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Pediatrics. 2010 Jun;125(6):e1294-300. doi: 10.1542/peds.2009-2867. Epub 2010 May 17.

Antibiotic management of Staphylococcus aureus infections in US children's hospitals, 1999-2008.

Author information

1
Children's Mercy Hospital and Clinics, Section of Infectious Diseases, 2401 Gillham Rd, Kansas City, MO 64108, USA.

Abstract

OBJECTIVES:

The objective of this study was to describe trends in antibiotic management for Staphylococcus aureus infections among hospitalized children from 1999 to 2008.

METHODS:

A retrospective study was conducted by using the Pediatric Health Information Systems database to describe antibiotic treatment of inpatients with S aureus infection at 25 children's hospitals in the United States. Patients who were admitted from 1999 to 2008 with International Classification of Diseases, Ninth Revision, Clinical Modification codes for S aureus infection were included. Trends in the use of vancomycin, clindamycin, linezolid, trimethoprim-sulfamethoxazole, cefazolin, and oxacillin/nafcillin were examined for percentage use and days of therapy per 1000 patient-days.

RESULTS:

A total of 64813 patients had a discharge diagnosis for S aureus infection. The incidence of methicillin-resistant S aureus (MRSA) infections during this period increased 10-fold, from 2 to 21 cases per 1000 admissions, whereas the methicillin-susceptible S aureus infection rate remained stable. Among patients with S aureus infections, antibiotics that treat MRSA increased from 52% to 79% of cases, whereas those that treat only methicillin-susceptible S aureus declined from 66% to <30% of cases. Clindamycin showed the greatest increase, from 21% in 1999 to 63% in 2008. Similar trends were observed by using days of therapy per 1000 patient-days.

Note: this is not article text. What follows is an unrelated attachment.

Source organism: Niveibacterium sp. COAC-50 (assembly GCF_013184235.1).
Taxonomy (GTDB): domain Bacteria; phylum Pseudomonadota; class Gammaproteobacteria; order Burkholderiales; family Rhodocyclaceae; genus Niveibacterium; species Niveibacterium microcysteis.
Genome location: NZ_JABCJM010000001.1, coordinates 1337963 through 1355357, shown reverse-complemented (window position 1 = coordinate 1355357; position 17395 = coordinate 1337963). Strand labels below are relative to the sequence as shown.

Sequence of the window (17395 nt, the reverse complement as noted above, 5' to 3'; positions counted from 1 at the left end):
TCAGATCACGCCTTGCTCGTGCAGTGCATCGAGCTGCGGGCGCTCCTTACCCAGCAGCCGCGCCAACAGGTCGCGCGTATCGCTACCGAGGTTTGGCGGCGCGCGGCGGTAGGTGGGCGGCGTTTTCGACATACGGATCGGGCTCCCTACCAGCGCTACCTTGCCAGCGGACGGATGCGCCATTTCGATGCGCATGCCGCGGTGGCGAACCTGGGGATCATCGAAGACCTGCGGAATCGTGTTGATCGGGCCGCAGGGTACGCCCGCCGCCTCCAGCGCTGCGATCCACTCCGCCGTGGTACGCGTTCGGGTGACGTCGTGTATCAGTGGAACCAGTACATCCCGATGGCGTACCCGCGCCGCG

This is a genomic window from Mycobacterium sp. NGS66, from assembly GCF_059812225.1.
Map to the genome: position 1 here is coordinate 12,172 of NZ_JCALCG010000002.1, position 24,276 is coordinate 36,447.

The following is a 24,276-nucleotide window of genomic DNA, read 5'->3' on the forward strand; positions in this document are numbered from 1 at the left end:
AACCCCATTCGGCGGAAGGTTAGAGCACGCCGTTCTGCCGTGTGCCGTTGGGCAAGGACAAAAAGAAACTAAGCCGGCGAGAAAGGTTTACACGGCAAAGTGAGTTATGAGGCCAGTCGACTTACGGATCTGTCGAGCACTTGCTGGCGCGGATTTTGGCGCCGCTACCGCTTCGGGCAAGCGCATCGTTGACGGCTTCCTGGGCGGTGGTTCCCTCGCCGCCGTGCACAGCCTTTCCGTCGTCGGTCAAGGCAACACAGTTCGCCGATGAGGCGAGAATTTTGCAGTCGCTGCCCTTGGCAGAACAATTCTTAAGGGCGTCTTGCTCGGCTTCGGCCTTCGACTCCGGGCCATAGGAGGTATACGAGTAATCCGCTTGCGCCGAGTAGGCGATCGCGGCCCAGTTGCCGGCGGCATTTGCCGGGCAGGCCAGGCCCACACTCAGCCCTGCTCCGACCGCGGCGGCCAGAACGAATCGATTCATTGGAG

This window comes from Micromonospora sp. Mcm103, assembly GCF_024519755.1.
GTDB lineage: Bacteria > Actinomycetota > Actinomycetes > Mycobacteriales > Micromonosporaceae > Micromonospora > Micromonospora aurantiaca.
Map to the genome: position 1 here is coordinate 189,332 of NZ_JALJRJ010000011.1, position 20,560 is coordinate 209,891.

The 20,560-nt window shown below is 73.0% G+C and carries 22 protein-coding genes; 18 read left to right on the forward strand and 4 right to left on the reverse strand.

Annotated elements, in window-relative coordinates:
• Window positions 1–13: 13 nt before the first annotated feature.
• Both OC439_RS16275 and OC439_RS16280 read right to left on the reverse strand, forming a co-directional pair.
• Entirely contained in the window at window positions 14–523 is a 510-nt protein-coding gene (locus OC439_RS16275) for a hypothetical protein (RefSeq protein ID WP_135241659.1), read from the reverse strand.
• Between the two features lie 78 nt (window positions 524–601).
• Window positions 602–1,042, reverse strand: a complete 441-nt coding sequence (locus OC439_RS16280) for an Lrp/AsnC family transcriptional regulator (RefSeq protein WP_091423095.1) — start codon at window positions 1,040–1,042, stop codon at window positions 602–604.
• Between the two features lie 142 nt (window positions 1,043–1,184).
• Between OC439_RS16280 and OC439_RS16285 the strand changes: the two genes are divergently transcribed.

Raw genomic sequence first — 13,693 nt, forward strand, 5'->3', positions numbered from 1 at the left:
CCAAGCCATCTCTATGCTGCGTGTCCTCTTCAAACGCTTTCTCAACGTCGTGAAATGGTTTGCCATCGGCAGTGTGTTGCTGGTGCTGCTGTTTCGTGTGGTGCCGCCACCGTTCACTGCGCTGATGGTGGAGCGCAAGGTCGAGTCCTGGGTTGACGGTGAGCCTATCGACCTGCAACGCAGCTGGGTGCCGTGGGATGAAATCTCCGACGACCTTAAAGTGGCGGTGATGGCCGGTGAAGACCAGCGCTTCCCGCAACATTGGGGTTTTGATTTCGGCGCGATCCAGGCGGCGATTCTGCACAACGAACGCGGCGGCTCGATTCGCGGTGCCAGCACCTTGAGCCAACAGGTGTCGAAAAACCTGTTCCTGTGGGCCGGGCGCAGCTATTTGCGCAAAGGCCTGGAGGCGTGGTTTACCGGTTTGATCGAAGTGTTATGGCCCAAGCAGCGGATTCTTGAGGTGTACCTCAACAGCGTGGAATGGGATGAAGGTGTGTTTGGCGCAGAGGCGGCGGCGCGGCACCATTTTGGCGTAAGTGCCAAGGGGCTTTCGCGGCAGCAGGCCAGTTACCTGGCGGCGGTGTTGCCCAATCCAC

CONCLUSIONS:

Antibiotic prescribing patterns for the treatment of S aureus infections have changed significantly during the past decade, reflecting the emergence of community-associated MRSA. Clindamycin is now the most commonly prescribed antibiotic for S aureus infections among hospitalized children. The substantial use of clindamycin emphasizes the importance of continuous monitoring of local S aureus susceptibility patterns.

PMID:
20478934
DOI:
10.1542/peds.2009-2867
[Indexed for MEDLINE]

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